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Between four and seven million people, mainly Ukrainian peasant farmers, are estimated to have starved to death in the Ukrainian famine of 1932-33.

The famine was largely man-made, and a result of a Soviet programme of forced agricultural collectivisation launched by Soviet leader Josef Stalin in 1932. Under the plan, individually owned and operated farms were replaced by large state-run collectives. Ukrainian farmers largely resisted the policy and in response Soviet officials forced some farmers from their lands, seized property, and confiscated produce in punishment for not meeting State production quotas. Soviet authorities also sealed the borders so no one could leave the country and blocked food supplies into Ukraine. Some historians have argued the policies were a deliberate attempt by Stalin to crush a drive for independence. The policy of collectivisation was also accompanied by a wide-ranging purge of the Ukrainian intelligentsia and of the Ukrainian Communist Party.

Several countries, including the United States, have recognised the events of 1932-33 as genocide. The European Parliament recognised the Holodomor as a crime against humanity in 2008. However, in December 2022 the European Parliament adopted a resolution recognising the Holodomor as genocide and called on all countries and organisations to do the same.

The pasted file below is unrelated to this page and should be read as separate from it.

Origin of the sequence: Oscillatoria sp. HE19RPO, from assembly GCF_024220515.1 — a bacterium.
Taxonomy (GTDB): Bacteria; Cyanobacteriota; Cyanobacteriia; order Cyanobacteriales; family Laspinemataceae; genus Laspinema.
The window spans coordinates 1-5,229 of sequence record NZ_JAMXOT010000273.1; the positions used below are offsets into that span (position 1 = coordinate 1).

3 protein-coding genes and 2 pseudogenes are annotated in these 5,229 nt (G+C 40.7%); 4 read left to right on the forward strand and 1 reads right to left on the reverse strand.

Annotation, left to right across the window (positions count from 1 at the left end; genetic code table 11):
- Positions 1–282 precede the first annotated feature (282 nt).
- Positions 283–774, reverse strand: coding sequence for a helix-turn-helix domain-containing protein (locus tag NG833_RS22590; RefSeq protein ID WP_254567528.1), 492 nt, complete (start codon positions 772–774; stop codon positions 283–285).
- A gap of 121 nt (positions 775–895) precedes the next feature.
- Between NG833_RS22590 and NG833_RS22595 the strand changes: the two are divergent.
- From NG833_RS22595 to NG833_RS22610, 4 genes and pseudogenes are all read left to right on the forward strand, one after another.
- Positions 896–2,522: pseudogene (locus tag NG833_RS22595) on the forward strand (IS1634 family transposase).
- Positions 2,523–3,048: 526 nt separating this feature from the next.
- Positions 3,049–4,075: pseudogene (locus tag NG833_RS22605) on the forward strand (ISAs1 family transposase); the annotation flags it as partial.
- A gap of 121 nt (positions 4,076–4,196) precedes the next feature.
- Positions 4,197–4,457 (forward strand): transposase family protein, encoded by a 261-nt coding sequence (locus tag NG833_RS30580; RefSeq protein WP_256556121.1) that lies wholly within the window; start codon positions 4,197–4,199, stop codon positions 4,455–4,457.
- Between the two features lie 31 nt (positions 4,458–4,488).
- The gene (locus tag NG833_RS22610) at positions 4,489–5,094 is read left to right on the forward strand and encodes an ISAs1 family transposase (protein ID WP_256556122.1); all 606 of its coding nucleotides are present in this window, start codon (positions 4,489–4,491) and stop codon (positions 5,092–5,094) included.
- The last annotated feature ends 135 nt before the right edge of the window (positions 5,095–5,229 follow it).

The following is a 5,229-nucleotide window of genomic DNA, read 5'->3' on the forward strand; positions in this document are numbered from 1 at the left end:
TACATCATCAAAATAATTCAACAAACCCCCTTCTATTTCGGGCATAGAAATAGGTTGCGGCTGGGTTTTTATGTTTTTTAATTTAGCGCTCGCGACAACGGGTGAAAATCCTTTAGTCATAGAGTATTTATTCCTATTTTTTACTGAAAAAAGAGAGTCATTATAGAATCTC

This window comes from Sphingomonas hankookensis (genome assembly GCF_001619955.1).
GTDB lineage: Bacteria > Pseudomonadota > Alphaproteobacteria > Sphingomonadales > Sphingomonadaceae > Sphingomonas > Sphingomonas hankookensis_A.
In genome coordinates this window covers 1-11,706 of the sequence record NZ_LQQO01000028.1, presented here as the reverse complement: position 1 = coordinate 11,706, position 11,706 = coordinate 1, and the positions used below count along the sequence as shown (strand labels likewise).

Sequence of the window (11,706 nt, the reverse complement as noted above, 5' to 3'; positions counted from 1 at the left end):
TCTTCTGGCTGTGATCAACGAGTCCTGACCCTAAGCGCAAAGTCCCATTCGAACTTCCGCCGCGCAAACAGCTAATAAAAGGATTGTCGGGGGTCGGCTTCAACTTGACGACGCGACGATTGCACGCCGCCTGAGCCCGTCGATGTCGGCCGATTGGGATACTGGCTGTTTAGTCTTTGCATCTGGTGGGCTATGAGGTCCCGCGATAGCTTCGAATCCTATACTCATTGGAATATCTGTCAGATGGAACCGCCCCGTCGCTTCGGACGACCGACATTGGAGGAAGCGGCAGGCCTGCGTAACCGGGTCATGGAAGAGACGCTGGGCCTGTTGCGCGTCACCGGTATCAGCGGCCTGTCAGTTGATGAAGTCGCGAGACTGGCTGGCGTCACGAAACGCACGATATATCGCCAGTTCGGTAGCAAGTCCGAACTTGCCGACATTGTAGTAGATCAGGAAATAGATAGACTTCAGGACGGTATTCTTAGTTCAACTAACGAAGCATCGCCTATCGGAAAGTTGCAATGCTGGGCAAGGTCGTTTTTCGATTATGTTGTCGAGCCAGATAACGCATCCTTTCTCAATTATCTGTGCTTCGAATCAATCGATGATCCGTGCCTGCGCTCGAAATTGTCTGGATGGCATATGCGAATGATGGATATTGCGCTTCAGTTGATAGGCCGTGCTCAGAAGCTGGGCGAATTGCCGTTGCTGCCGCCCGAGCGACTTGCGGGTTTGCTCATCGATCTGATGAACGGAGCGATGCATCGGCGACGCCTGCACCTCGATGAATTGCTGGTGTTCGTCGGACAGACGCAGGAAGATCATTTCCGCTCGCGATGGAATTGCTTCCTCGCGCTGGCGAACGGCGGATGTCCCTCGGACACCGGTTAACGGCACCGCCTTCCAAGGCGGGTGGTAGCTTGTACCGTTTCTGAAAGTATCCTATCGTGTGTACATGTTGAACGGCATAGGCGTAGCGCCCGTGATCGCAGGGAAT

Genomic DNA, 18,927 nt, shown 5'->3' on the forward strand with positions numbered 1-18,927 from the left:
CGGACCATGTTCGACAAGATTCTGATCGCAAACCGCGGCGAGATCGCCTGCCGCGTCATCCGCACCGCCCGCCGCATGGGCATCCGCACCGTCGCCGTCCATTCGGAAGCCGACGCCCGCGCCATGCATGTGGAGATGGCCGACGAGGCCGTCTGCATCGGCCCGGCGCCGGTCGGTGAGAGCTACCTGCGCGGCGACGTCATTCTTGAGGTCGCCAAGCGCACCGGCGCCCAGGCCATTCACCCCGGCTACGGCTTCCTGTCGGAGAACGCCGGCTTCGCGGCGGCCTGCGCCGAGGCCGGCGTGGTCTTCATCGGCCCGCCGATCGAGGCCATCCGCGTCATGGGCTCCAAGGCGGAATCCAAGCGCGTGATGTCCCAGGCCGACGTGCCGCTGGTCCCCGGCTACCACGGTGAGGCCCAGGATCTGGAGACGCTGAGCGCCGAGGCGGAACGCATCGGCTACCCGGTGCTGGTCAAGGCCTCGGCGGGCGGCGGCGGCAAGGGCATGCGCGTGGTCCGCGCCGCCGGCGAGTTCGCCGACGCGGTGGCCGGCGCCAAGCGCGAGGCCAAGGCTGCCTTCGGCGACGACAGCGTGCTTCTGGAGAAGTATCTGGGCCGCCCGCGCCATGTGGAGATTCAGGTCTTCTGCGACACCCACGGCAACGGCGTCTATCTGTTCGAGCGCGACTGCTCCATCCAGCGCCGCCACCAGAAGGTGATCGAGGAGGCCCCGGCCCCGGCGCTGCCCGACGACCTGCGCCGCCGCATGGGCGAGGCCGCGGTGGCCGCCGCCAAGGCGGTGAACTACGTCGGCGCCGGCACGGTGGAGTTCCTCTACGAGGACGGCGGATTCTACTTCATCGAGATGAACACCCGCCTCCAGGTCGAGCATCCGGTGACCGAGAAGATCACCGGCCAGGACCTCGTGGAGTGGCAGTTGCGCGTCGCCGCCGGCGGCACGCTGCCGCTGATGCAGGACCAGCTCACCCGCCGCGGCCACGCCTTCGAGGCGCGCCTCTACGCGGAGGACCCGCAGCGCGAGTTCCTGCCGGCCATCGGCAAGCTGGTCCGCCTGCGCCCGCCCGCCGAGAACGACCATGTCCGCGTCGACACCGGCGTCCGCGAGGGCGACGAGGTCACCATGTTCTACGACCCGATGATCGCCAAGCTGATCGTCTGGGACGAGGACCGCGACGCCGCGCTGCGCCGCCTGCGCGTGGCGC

The longstanding position of successive British governments is that genocide recognition is a matter for competent courts, as opposed to governments or non-judicial bodies. The UK therefore only recognises the following as genocide (PDF), as determined by international courts: the Holocaust (World War two), Srebrenica (1995) and Rwanda (1994). While recognising the Holodomor as “an appalling tragedy and an important part of the history of Ukraine and Europe”, the Government has said that is has no plans to recognise these events as genocide.

The Russian government denies that Stalin’s policies were aimed at a particular ethnicity and says that this means it was not an act of genocide.

Many observers have compared Russia’s current actions in Ukraine to the events of 1932-33. For research relating to the conflict and a parliamentary reading list on events in Ukraine dating back to 2014, see the Library’s Conflict in Ukraine hub. Do not type over or delete this non-printing text

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